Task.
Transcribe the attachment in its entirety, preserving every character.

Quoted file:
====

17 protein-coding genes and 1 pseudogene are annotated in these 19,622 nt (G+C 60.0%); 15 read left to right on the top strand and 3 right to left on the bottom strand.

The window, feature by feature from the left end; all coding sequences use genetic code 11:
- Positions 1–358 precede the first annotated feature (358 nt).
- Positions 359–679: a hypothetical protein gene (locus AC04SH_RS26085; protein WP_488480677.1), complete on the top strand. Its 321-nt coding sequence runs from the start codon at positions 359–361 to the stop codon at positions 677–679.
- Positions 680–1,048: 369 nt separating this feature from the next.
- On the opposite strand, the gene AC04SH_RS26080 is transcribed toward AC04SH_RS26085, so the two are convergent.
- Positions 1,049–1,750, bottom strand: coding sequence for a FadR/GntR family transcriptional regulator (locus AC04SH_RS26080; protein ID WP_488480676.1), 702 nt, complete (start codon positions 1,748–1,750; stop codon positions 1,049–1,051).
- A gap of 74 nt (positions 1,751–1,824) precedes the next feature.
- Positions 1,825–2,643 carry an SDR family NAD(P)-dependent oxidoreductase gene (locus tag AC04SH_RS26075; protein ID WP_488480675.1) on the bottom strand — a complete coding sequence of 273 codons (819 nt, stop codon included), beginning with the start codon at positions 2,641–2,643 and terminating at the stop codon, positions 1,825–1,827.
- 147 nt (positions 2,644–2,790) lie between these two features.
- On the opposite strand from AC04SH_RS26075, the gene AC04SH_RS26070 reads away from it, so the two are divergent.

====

17 protein-coding genes and 1 pseudogene are annotated in these 19,622 nt (G+C 60.0%); 15 read left to right on the top strand and 3 right to left on the bottom strand.

The window, feature by feature from the left end; all coding sequences use genetic code 11:
- Positions 1–358 precede the first annotated feature (358 nt).
- Positions 359–679: a hypothetical protein gene (locus AC04SH_RS26085; protein WP_488480677.1), complete on the top strand. Its 321-nt coding sequence runs from the start codon at positions 359–361 to the stop codon at positions 677–679.
- Positions 680–1,048: 369 nt separating this feature from the next.
- On the opposite strand, the gene AC04SH_RS26080 is transcribed toward AC04SH_RS26085, so the two are convergent.
- Positions 1,049–1,750, bottom strand: coding sequence for a FadR/GntR family transcriptional regulator (locus AC04SH_RS26080; protein ID WP_488480676.1), 702 nt, complete (start codon positions 1,748–1,750; stop codon positions 1,049–1,051).
- A gap of 74 nt (positions 1,751–1,824) precedes the next feature.
- Positions 1,825–2,643 carry an SDR family NAD(P)-dependent oxidoreductase gene (locus tag AC04SH_RS26075; protein ID WP_488480675.1) on the bottom strand — a complete coding sequence of 273 codons (819 nt, stop codon included), beginning with the start codon at positions 2,641–2,643 and terminating at the stop codon, positions 1,825–1,827.
- 147 nt (positions 2,644–2,790) lie between these two features.
- On the opposite strand from AC04SH_RS26075, the gene AC04SH_RS26070 reads away from it, so the two are divergent.